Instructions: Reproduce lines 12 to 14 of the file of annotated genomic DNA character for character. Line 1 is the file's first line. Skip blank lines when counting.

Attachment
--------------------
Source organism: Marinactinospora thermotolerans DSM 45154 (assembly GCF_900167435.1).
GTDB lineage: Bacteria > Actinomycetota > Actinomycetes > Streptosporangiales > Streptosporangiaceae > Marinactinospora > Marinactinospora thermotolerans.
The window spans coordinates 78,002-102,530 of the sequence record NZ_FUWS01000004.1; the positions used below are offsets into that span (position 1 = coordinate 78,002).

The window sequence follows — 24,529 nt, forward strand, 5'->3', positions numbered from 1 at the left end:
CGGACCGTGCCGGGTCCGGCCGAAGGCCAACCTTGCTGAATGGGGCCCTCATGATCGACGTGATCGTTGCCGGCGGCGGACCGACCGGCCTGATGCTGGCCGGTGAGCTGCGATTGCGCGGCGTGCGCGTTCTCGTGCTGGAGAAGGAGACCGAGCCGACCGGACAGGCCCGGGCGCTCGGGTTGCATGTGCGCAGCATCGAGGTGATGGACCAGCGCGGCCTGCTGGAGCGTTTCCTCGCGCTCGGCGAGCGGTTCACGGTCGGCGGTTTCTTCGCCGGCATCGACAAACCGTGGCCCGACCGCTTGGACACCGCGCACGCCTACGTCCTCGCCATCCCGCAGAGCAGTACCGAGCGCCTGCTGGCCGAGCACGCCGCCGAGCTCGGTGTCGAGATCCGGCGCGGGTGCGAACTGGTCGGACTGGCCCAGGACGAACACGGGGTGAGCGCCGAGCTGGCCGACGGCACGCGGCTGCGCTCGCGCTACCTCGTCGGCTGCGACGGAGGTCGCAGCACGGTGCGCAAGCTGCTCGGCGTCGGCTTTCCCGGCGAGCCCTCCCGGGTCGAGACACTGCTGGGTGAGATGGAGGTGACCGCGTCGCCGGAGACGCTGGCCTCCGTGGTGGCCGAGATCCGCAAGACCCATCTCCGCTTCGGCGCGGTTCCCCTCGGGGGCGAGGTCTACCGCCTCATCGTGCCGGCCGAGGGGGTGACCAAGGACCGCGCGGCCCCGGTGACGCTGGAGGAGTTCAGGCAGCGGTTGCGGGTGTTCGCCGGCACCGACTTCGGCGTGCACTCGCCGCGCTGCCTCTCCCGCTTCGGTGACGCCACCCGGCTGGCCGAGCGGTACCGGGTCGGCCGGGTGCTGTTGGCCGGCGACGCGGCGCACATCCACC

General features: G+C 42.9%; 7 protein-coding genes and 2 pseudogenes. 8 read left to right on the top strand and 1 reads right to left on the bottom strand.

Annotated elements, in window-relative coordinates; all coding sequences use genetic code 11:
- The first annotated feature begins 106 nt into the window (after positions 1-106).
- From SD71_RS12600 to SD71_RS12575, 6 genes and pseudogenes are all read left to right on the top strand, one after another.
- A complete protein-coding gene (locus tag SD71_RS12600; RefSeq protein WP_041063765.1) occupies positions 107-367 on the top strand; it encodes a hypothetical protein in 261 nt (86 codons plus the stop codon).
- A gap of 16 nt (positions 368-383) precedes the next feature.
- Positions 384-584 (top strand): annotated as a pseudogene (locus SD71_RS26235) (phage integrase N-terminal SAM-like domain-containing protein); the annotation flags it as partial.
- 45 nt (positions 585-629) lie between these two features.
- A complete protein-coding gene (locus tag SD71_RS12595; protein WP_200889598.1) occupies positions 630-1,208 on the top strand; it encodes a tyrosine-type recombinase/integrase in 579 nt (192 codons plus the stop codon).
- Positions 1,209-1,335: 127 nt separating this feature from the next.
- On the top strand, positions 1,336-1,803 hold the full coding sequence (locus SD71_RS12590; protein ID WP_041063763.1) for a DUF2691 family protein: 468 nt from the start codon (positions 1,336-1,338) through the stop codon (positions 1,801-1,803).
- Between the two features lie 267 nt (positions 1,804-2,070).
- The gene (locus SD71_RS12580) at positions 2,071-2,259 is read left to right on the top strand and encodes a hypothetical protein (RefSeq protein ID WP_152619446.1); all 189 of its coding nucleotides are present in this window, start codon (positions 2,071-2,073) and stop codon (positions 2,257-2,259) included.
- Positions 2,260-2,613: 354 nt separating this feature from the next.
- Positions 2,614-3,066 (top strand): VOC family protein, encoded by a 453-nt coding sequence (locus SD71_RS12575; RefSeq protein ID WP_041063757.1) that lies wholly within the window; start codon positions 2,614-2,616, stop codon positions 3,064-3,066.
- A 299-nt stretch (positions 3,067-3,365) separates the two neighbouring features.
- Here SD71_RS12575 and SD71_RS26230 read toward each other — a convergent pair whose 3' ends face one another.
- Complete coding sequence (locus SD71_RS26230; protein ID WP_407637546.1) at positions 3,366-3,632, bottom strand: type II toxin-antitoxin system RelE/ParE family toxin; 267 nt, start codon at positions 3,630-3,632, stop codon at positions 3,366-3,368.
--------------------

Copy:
- Positions 384-584 (top strand): annotated as a pseudogene (locus SD71_RS26235) (phage integrase N-terminal SAM-like domain-containing protein); the annotation flags it as partial.
- 45 nt (positions 585-629) lie between these two features.
- A complete protein-coding gene (locus tag SD71_RS12595; protein WP_200889598.1) occupies positions 630-1,208 on the top strand; it encodes a tyrosine-type recombinase/integrase in 579 nt (192 codons plus the stop codon).